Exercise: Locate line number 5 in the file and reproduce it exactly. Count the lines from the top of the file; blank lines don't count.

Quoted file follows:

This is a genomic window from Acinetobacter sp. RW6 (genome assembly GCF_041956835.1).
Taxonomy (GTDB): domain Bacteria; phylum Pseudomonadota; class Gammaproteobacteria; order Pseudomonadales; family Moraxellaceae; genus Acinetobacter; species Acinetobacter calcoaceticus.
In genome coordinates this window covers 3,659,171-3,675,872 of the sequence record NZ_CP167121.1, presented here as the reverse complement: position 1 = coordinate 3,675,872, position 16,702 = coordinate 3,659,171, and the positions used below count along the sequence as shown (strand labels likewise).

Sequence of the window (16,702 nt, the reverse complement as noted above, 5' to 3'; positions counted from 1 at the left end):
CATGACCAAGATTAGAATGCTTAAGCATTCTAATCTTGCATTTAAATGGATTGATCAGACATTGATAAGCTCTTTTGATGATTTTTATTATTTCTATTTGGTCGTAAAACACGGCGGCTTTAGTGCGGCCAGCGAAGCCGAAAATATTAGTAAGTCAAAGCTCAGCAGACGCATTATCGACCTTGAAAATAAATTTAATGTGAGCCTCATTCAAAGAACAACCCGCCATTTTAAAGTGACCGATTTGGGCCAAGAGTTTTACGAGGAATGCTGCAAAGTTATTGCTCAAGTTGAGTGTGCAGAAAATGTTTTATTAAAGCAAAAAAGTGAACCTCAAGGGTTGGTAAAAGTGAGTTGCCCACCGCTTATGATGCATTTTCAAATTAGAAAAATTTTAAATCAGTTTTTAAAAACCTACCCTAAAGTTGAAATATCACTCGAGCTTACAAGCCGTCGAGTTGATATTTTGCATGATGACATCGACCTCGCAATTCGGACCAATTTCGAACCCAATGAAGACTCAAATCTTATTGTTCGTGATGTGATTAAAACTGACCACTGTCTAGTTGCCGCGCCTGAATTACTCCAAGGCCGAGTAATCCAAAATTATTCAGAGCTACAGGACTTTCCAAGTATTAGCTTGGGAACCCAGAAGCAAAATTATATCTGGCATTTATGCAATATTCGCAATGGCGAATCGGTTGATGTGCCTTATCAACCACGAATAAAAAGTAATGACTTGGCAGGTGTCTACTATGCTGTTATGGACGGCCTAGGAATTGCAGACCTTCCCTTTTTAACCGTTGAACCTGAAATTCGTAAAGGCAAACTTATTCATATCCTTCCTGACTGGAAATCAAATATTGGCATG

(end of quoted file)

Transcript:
CATGACCAAGATTAGAATGCTTAAGCATTCTAATCTTGCATTTAAATGGATTGATCAGACATTGATAAGCTCTTTTGATGATTTTTATTATTTCTATTTGGTCGTAAAACACGGCGGCTTTAGTGCGGCCAGCGAAGCCGAAAATATTAGTAAGTCAAAGCTCAGCAGACGCATTATCGACCTTGAAAATAAATTTAATGTGAGCCTCATTCAAAGAACAACCCGCCATTTTAAAGTGACCGATTTGGGCCAAGAGTTTTACGAGGAATGCTGCAAAGTTATTGCTCAAGTTGAGTGTGCAGAAAATGTTTTATTAAAGCAAAAAAGTGAACCTCAAGGGTTGGTAAAAGTGAGTTGCCCACCGCTTATGATGCATTTTCAAATTAGAAAAATTTTAAATCAGTTTTTAAAAACCTACCCTAAAGTTGAAATATCACTCGAGCTTACAAGCCGTCGAGTTGATATTTTGCATGATGACATCGACCTCGCAATTCGGACCAATTTCGAACCCAATGAAGACTCAAATCTTATTGTTCGTGATGTGATTAAAACTGACCACTGTCTAGTTGCCGCGCCTGAATTACTCCAAGGCCGAGTAATCCAAAATTATTCAGAGCTACAGGACTTTCCAAGTATTAGCTTGGGAACCCAGAAGCAAAATTATATCTGGCATTTATGCAATATTCGCAATGGCGAATCGGTTGATGTGCCTTATCAACCACGAATAAAAAGTAATGACTTGGCAGGTGTCTACTATGCTGTTATGGACGGCCTAGGAATTGCAGACCTTCCCTTTTTAACCGTTGAACCTGAAATTCGTAAAGGCAAACTTATTCATATCCTTCCTGACTGGAAATCAAATATTGGCATG